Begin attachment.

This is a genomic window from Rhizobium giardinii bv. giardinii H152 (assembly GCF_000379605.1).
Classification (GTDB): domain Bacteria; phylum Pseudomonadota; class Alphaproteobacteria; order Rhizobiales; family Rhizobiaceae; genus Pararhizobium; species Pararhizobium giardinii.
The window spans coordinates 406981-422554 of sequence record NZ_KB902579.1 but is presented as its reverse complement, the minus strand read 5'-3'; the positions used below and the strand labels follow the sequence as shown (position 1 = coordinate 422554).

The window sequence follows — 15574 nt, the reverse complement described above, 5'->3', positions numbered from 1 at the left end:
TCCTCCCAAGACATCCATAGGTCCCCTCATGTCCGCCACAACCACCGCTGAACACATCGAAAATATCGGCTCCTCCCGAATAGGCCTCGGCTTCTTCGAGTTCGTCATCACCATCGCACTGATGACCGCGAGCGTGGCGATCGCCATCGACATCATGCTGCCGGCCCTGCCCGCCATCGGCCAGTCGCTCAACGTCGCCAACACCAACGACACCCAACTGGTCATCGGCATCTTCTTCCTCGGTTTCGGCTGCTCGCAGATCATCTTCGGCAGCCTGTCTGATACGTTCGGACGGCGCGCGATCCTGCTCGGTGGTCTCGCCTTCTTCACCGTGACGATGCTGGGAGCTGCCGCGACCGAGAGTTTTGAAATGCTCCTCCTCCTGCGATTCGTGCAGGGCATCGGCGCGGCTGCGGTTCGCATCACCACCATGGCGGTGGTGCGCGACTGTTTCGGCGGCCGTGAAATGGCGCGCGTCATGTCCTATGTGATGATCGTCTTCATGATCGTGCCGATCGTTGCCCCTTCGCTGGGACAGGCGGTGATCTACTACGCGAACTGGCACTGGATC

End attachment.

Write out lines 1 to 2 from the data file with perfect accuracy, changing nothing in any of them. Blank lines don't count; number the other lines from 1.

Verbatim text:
This is a genomic window from Rhizobium giardinii bv. giardinii H152 (assembly GCF_000379605.1).
Classification (GTDB): domain Bacteria; phylum Pseudomonadota; class Alphaproteobacteria; order Rhizobiales; family Rhizobiaceae; genus Pararhizobium; species Pararhizobium giardinii.